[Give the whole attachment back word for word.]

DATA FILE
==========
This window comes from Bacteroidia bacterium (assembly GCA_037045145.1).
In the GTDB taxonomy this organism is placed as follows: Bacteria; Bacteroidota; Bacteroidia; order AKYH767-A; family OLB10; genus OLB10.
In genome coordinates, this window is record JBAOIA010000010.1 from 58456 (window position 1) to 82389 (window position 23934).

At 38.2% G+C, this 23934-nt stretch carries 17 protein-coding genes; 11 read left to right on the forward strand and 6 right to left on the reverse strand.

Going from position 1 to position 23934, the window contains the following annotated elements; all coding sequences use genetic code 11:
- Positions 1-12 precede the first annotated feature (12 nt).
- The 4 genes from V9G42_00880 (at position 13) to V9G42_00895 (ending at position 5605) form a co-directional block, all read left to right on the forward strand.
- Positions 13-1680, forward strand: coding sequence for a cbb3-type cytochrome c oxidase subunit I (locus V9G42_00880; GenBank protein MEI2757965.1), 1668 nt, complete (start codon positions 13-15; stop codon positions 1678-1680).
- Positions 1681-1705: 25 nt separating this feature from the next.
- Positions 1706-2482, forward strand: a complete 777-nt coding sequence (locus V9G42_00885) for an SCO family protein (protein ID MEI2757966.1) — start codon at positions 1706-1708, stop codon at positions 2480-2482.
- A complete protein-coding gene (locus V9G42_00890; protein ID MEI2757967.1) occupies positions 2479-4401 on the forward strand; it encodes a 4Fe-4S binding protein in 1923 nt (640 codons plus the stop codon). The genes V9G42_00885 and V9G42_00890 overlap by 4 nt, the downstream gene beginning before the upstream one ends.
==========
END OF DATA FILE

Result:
This window comes from Bacteroidia bacterium (assembly GCA_037045145.1).
In the GTDB taxonomy this organism is placed as follows: Bacteria; Bacteroidota; Bacteroidia; order AKYH767-A; family OLB10; genus OLB10.
In genome coordinates, this window is record JBAOIA010000010.1 from 58456 (window position 1) to 82389 (window position 23934).

At 38.2% G+C, this 23934-nt stretch carries 17 protein-coding genes; 11 read left to right on the forward strand and 6 right to left on the reverse strand.

Going from position 1 to position 23934, the window contains the following annotated elements; all coding sequences use genetic code 11:
- Positions 1-12 precede the first annotated feature (12 nt).
- The 4 genes from V9G42_00880 (at position 13) to V9G42_00895 (ending at position 5605) form a co-directional block, all read left to right on the forward strand.
- Positions 13-1680, forward strand: coding sequence for a cbb3-type cytochrome c oxidase subunit I (locus V9G42_00880; GenBank protein MEI2757965.1), 1668 nt, complete (start codon positions 13-15; stop codon positions 1678-1680).
- Positions 1681-1705: 25 nt separating this feature from the next.
- Positions 1706-2482, forward strand: a complete 777-nt coding sequence (locus V9G42_00885) for an SCO family protein (protein ID MEI2757966.1) — start codon at positions 1706-1708, stop codon at positions 2480-2482.
- A complete protein-coding gene (locus V9G42_00890; protein ID MEI2757967.1) occupies positions 2479-4401 on the forward strand; it encodes a 4Fe-4S binding protein in 1923 nt (640 codons plus the stop codon). The genes V9G42_00885 and V9G42_00890 overlap by 4 nt, the downstream gene beginning before the upstream one ends.